Art and cannabis have long been associated with one another. In D.C., where cannabis is decriminalized and legal to gift, but not yet legal to buy and sell, artistry supports the city’s growing cannabis culture. Many shops sell apparel, accessories and art while gifting cannabis products. The gray area allowed by Initiative 71 has made cannabis more accessible while creating space for new brands to emerge and challenging preconceived notions about cannabis.
Adams Morgan-based art gallery Gifted Curators and clothing store Pink Fox on 14th Street both combined the need for a legitimate business model and passion for street art and streetwear, respectively, with the added incentive of cannabis gifts to draw customers in.
Pink Fox is a D.C. lifestyle brand and gifting shop. Like every lifestyle brand, the shop fills a specific niche. Whereas Supreme has skateboarding and Nike has athletics, Pink Fox has cannabis.
“We acknowledge and accept that [while] we can’t sell you cannabis, what we can sell you is our brand,” says Mark Nagib, Pink Fox’s co-owner and creative director.
The apparel takes a subtle approach to the niche of cannabis. Rather than flashy marijuana leaves or other cannabis-related imagery, their apparel is emblazoned with the brand’s logo: The words “Pink Fox” form the head of a fox. Their products also frequently feature D.C.-specific things, like the Metro map, Lincoln Memorial and cherry blossoms.
Nagib designs all of Pink Fox’s apparel and accessories, finding inspiration for designs everywhere -— from the culture of D.C. to mid-century travel stamps. He says art and cannabis have a long history.
“Cannabis is seen as a very artistic tool or way to relax, so like any good combination, these things already have a relationship and go hand in hand. Because we had to be innovative and create that recreational marketplace [in 2015], art was the strongest, safest fall-back plan.”
At Gifted Curators, the art is just as important as the cannabis. As a lover of street art, manager Tee Stoe brings that to the shop. The gallery features art from local and regional street artists, which customers can buy digital versions of, and cannabis products are gifted with those purchases.
“I come from the graffiti world myself, so the art angle of this is my main passion,” Stoe says. “I’ve been so grateful to work with a bunch of my heroes as a kid, and now to include them as part of our aesthetic.”
Street art is not the only way Gifted Curators engages with artistry. The gallery also hosts intimate live performances customers can win tickets to when they spend money with the shop. Gifted Curators also works with local DJ John “Brooklyn” Saviola, who runs record store El Donut Shoppe inside the West End’s Yours Truly Hotel, to create strain-themed playlists.
Stoe describes art as something palatable for people to connect to. For Gifted Curators, the connection to art also helps challenge stereotypes about cannabis and the people who use it.
“When I started this, I expected to see a lot of Shaggy and Scooby-Doo-type characters coming here — your standard stoner type. But to be honest with you, the demographic [of our customer base] is so wide. We get a large portion of people who are [ages] 50 to 90.”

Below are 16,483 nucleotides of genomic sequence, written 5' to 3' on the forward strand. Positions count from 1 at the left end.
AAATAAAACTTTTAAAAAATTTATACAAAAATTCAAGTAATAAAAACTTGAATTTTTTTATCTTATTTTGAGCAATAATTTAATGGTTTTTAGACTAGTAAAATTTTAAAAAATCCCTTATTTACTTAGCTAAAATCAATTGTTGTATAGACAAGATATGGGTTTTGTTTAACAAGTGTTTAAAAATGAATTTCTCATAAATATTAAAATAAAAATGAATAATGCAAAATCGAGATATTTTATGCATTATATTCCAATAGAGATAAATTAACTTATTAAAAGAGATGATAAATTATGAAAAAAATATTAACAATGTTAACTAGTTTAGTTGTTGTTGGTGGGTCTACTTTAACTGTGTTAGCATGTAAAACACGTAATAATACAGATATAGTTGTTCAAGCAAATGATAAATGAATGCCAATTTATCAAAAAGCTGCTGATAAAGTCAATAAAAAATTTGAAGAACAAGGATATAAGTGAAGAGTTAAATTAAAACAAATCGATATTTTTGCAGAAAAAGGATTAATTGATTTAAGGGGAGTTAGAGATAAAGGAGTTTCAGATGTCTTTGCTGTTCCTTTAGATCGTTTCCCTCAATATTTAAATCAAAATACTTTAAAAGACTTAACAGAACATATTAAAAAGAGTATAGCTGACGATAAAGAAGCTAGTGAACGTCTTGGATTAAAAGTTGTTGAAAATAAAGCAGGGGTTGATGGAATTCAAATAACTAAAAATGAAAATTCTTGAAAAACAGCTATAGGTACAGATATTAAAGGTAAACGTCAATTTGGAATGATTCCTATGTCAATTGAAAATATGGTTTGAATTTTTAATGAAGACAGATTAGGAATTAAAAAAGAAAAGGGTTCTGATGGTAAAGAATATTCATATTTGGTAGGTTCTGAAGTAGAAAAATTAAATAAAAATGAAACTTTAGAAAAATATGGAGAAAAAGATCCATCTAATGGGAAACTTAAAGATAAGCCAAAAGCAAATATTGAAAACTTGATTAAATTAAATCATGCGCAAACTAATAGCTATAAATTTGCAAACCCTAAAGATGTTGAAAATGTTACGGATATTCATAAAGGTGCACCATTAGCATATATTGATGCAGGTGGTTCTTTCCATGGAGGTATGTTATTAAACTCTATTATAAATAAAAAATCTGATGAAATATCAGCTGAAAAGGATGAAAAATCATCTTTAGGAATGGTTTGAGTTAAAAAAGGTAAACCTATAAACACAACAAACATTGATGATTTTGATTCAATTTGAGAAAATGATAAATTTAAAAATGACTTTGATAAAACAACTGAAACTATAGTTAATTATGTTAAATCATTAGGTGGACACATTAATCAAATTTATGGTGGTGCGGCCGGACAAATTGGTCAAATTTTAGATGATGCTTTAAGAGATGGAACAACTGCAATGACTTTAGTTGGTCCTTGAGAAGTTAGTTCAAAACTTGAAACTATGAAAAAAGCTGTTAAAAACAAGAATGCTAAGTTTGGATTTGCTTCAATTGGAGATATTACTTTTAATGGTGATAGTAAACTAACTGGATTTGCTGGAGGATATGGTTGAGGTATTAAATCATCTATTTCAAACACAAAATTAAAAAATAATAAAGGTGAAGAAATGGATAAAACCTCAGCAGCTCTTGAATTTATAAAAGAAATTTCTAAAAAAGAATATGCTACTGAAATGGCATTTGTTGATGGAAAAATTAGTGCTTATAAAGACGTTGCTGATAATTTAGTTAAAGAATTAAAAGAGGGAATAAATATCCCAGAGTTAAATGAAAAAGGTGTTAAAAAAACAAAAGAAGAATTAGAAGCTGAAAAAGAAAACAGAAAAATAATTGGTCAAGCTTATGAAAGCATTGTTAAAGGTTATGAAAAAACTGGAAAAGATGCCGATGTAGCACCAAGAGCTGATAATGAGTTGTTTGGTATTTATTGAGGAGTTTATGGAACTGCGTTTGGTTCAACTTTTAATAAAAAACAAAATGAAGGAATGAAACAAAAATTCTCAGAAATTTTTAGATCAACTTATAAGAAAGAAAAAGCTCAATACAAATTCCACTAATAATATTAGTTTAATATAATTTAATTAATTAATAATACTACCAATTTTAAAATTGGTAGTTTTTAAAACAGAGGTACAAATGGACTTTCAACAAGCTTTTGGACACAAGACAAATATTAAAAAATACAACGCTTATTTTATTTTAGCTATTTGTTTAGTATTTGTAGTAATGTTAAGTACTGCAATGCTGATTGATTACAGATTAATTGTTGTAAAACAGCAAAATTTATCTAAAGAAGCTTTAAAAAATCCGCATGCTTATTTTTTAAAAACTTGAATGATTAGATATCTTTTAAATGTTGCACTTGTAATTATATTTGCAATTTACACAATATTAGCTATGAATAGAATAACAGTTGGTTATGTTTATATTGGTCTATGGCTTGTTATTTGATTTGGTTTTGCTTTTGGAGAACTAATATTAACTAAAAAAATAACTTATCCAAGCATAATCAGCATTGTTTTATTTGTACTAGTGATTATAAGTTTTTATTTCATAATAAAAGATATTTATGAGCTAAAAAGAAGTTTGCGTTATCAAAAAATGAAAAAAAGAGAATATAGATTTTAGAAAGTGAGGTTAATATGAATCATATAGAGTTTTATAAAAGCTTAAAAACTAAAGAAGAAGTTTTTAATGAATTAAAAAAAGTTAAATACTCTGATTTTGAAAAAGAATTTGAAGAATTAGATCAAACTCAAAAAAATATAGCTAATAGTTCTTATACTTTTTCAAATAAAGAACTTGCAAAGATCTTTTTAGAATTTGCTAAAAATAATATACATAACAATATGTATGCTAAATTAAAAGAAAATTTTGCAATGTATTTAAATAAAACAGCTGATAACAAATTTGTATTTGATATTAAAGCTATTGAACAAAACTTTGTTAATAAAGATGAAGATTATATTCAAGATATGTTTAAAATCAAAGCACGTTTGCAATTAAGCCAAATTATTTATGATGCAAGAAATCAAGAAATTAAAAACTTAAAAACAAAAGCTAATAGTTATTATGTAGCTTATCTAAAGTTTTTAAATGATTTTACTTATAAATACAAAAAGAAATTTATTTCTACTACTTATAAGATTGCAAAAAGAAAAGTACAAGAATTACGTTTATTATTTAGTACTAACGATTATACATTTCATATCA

Gifted Curators is often the opposite of what new customers expect.
“There are a lot of shops out here that are dark and dirty and dingy,” Stoe says. “The gallery in general is a clean and concise experience to walk into. There is nothing threatening about a gallery.”
Author’s note: These businesses operate under D.C.’s Initiative 71, which means they do not assign a monetary value to anything with marijuana or THC in the ingredients. Instead, the items noted in the story are gifted along with the purchase of a different product, such as clothing or artwork. For more information about I-71, visit www.mayor.dc.gov.
How High-End Glass Is Changing the Cannabis Scene
Glass House Gallery showcases the intersection of art and cannabis in the form of intricate glass-blown pipes. The Shaw-based space works with over 320 different artists, and every piece featured is made by hand. Glass House frequently hosts shows to feature artists’ work with pieces selling for between $100 and $55,000. Owner Eric Wimsatt talked with us about how high-end glass is changing the cannabis scene.
District Fray: How do you connect with artists to feature at Glass House?
Eric Wimsatt: Instagram. A lot of the artists are huge in our market, [and] we know [them] because we have been in the community for so long. It’s more relationship-based than anything. It’s an intimate thing because you’re selling their artwork. When you meet these artists, you do want to build a relationship with them. You’re selling part of their soul, in a sense.
How do customers generally react to the art at the gallery?
Honestly, they’re astounded. At a lot of our shows, we put videos of the artists themselves blowing live from their YouTube, so they show all the work they put into this. They literally shape hot, molten liquid and form a piece with it. If they screw up in any way, from pulling it too hard to temperature differentiation, it can completely mess up the entire piece. It’s a skill that takes a certain level of technique, but also years of figuring out. It’s cool when people see the amount of work these [artists] put in.
How does artistry support D.C.’s cannabis culture?
It’s kind of shaping it. When you get higher-end glass, you get higher-end customers. It’s the whole lifestyle around it. It sets precedence not only for the glass but for cannabis you use with the glass: quality in, quality out.
Don’t miss our virtual Cannabis City panel presented by District Fray and BĀkT DC on Thursday, April 29 from 6:30-7:30 p.m. Register here.
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